During the first half of 2017, the S&P 500 and NASDAQ posted their best results since 2013. Meanwhile, bond markets saw a flattening of the yield curve meaning that short-term rates rose while long-term rates remained flat. Traditionally, strong stock market gains signal a better economic environment in 12 to 18 months while a flattening yield curve for interest rates signals a weakening economic environment in 12 to 18 months.
Which signal is right?
Let’s first look at the stock markets which saw strong rallies following November’s elections when the GOP took control of Congress, the Senate and the Presidency. Stock market pundits felt that GOP control would lead to the repatriation of trillions of corporate dollars that are held offshore by corporations. This money would be used to buy other companies, company stock and invest in capital expenditures – all activities that increase stock values. Additionally, the GOP were going to cut taxes on corporations which was expected to spur additional economic activity. Other actions expected were the repeal and replacement of Obamacare and massive investments in infrastructure projects like bridges, roads, airports and the energy grid.
Somewhere along the way, the GOP found that they could not get their own caucuses to work together and pass these sweeping changes. As a result, the market has slowly come to the conclusion that any change will be far more muted than originally expected. Nevertheless, the stock values continued to march higher based on stronger earnings from companies due to increased consumer demand.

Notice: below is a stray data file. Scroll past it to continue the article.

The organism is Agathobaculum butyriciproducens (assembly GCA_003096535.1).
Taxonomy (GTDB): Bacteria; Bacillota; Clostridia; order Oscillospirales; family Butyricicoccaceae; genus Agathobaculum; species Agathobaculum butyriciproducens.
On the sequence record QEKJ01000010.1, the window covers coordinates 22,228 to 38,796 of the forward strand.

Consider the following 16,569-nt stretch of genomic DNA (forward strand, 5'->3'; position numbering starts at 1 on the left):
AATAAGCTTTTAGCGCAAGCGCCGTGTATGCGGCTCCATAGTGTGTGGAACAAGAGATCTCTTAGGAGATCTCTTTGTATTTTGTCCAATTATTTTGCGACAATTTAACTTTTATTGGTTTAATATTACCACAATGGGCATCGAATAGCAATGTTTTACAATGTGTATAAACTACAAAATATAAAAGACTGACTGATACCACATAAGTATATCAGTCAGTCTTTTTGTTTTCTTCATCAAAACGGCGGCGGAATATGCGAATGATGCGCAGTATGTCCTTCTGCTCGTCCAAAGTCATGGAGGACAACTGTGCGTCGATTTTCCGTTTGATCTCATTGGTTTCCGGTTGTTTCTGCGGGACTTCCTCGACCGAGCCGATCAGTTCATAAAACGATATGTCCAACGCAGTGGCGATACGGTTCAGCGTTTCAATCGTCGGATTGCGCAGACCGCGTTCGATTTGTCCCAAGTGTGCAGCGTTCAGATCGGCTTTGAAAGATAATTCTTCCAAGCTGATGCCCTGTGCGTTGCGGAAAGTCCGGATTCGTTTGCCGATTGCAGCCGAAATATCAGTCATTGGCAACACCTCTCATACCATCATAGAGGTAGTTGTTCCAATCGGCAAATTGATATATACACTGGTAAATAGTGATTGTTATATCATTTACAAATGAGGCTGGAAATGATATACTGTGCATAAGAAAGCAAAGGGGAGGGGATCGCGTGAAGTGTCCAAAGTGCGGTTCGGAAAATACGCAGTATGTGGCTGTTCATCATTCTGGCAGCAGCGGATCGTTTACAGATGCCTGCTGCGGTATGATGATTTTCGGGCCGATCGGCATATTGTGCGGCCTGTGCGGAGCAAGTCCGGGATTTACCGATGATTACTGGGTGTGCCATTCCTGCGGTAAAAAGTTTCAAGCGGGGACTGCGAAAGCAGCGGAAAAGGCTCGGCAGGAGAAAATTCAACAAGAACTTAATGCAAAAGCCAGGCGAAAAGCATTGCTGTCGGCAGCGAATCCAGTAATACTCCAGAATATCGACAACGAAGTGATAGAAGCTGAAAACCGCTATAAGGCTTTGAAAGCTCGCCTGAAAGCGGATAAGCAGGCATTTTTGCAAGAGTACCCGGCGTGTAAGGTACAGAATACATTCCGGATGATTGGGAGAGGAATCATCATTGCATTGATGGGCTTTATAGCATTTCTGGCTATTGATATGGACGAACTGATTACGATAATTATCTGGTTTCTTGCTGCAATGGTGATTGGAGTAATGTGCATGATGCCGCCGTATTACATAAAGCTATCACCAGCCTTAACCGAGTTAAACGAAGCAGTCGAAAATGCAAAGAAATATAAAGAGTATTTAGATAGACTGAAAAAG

Improved economic results have helped the Federal Reserve and other Central Banks around the world to gain comfort in raising short-term interest rates from historic lows maintained since the Great Recession. While interest rates remain well below historic norms, rates have begun to increase globally.
The odd thing is that short term rates are increasing while long-term are remaining flat. This flattening of the yield curve has typically been a signal of economic weakness in the future.
The difference this time is that the Central Banks of the world hold one-third of all global debt. Massive government intervention like this distorts markets. As an example, real estate prices that have dropped home affordability to the lowest levels in 25 years. Commercial real estate prices are also high enough that they are helping to fuel moves by businesses toward internet-based sales as the cost of physical locations and staffing are increasingly uncompetitive.
As stated by Peter Wallison, the former General Counsel to the U.S. Treasury, excessive government intervention ultimately leads to disruptive corrections. For an example, we need look no further than the financial crisis of nearly a decade ago. When the government sponsored organizations like Fannie Mae and Freddie Mac who buy most home loans in the United States reduced underwriting standards, lenders responded by creating mortgage types that allowed people to buy homes without the financial wherewithal to make payments. This led to massive mortgage foreclosures and the near collapse of economies around the world.
What happens when the Central Banks of the world stop buying up debt as they have over the last decade? Interest rates will increase. What if those same Central Banks unwind their massive positions and sell those bonds back into the market? Interest rates will increase more causing bond values to decline. Anyone trying to sell a bond prior to maturity will experience losses. Bond Mutual Funds and Exchange Traded Funds will see principal values drop by more than income increases. Higher rates will cause companies with sizable debt levels to decline in value as well.
What this all suggests is that we can expect better economic times before we can expect worse economic times. When you add the rapid pace of disruptive changes caused by technological advances, the economy is headed toward a brave new world unlike anything that we have experienced in recent history.